ROOMS – A Rock Romance is both a thrilling musical journey and a poignant unconventional love story about two young artists, whose love for each other deepens whilst their desires tear them apart.

Read more about ROOMS – A Rock Romance

ROOMS – A Rock Romance is accompanied on Sundays, Mondays and Tuesdays (April 28, 29 and 30 and May 5, 6, 7, 12, 13 and 14) by the first GB production in over fifty years of the classic 1960 Ulster sectarian drama Over The Bridge by Sam Thompson.

Set in the Belfast Shipyard of the 1950s and against the backdrop of the IRA’s Border Campaign, Thompson’s seminal 1960 play is a powerful exposé of Ulster’s sectarian bigotry and violence before the eruption of the Troubles.

Peter O’Boyle, a Catholic shipyard worker, has become the target of a vicious whispering campaign. Veteran Trade Unionist Davy Mitchell, a Protestant who has spent his life fighting for others’ right to work, is keen that the Union does what it can to protect him. As tensions mount and the union begins to split on sectarian lines, mob rule starts to take over…

Over The Bridge is directed by Emma Faulkner.

Read more about Over the Bridge

The season comes to a close with the professional world premiere by the Finborough Theatre’s Playwright-in-Residence and one of the USA’s hottest young writers, Bekah Brunstetter. Nothing Is The End Of The World (Except For The End Of The World) runs from May 21 to June 8.

In the near-distant future, a New York City charter school becomes the first to welcome artificially intelligent students – but an ever-present reality show film crew doesn’t help things go smoothly.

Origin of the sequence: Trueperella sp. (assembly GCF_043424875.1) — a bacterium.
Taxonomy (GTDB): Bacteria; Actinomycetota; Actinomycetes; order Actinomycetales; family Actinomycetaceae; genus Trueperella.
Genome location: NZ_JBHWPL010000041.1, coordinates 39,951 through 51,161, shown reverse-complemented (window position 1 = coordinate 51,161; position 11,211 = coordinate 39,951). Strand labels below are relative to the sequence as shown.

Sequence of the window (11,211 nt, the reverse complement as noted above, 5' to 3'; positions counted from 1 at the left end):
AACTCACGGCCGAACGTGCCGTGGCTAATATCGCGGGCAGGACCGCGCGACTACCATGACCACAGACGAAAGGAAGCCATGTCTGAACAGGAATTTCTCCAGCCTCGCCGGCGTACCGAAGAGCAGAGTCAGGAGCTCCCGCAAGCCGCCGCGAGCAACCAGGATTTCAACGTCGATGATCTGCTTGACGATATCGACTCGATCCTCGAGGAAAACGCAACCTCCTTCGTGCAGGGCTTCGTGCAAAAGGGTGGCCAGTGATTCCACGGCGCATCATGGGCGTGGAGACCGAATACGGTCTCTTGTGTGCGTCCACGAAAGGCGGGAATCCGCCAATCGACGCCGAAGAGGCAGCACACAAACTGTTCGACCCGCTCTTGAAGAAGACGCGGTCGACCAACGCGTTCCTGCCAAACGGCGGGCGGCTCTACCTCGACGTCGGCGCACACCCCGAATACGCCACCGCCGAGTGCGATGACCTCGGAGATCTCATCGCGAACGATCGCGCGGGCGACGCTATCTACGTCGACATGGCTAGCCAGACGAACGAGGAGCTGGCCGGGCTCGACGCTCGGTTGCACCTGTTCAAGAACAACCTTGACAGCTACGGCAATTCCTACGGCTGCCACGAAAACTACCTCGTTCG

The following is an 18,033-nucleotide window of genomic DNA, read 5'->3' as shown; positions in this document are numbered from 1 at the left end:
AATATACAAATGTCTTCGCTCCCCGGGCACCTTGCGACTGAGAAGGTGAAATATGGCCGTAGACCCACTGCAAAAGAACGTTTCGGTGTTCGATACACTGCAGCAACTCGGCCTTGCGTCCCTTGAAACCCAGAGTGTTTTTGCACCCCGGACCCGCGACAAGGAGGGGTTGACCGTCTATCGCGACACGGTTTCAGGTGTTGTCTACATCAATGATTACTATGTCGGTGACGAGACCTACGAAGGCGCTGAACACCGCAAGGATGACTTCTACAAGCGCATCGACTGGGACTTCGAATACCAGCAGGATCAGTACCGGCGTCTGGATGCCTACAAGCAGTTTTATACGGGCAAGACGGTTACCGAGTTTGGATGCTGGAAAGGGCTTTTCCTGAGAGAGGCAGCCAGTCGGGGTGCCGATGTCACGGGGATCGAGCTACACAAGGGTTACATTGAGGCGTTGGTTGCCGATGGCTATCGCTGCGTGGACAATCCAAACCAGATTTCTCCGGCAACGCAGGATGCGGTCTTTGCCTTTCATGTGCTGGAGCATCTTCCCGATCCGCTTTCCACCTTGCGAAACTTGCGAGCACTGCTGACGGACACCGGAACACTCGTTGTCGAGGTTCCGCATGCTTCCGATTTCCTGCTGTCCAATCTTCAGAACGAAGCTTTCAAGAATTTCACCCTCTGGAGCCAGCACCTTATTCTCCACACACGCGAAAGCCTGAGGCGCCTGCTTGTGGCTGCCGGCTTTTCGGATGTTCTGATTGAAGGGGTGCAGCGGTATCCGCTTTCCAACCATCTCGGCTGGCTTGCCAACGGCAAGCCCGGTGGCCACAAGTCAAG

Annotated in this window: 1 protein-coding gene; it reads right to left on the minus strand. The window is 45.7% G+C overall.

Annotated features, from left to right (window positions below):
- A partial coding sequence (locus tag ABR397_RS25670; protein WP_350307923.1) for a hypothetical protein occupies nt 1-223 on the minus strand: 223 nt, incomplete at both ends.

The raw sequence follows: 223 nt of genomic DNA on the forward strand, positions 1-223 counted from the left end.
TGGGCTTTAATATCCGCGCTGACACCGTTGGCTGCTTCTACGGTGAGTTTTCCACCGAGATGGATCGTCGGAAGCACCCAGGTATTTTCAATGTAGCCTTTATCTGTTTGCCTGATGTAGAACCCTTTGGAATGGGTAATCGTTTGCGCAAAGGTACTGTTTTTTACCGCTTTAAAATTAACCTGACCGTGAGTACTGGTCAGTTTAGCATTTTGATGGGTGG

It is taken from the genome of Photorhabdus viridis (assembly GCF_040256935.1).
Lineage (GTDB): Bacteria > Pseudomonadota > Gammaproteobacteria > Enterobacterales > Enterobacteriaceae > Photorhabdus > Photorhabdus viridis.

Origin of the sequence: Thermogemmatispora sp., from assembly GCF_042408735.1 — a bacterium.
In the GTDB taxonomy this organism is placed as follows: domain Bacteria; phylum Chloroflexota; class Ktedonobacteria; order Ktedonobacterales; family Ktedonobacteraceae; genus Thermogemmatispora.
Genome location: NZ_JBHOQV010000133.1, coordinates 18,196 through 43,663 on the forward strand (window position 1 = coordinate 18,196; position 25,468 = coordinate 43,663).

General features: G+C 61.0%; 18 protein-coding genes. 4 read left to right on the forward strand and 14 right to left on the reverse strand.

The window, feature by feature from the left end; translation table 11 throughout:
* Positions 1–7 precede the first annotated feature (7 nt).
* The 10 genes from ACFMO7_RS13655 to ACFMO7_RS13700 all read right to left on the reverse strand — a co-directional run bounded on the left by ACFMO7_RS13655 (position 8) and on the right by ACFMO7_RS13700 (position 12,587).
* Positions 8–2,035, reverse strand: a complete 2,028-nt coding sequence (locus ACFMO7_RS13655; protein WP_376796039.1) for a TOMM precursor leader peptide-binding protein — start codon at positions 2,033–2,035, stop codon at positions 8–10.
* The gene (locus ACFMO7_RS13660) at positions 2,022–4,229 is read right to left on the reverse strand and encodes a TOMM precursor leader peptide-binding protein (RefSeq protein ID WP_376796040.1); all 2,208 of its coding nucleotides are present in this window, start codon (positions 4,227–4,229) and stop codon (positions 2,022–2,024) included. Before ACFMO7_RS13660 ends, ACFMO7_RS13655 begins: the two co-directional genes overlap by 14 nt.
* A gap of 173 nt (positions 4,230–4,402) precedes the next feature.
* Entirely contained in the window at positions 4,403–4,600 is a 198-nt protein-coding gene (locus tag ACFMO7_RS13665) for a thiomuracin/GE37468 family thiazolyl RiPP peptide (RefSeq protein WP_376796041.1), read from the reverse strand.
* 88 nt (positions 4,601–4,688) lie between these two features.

From Jessica, the student body president, who never wants to fail, ever; to Kit, who’s solid, athletic, and trapped; to Danny, a theatre nerd (the very good kind), now really isn’t a good time to take part in ‘documented partially scripted reality television’.

Suddenly priorities and moralities turn inside out as the androids try to integrate, the students try to help them integrate, and everyone tries to survive junior year.

Max Pappenheim directs.

Bekah Brunstetter’s play is accompanied by the world premiere of The Blood Is Strong by David Hutchison, a new writer in his 60’s. It plays on Sundays, Mondays and Tuesdays (May 26, 27 and 28 and June 2, 3 and 4).

Scotland, today. Alec Baillie used to be a famous singer of Scottish popular music. No Hogmanay was complete without him, but now he finds himself out of date and forgotten as tastes have moved on, and the country itself is changing around him. His daughter is an aspiring Scottish National Party MSP anxious to be part of an independent Scotland in which she sees no place for the traditional cosy view of the nation that her father represents…

This timely play is both a compelling human story and an exploration of what has been happening politically and culturally north of the border. And what that might mean for England and the English.

Read more about The Blood Is Strong

For more information or to book call the box office on 0844 847 1652 or visit

Also at Finborough Theatre: Laburnum Grove.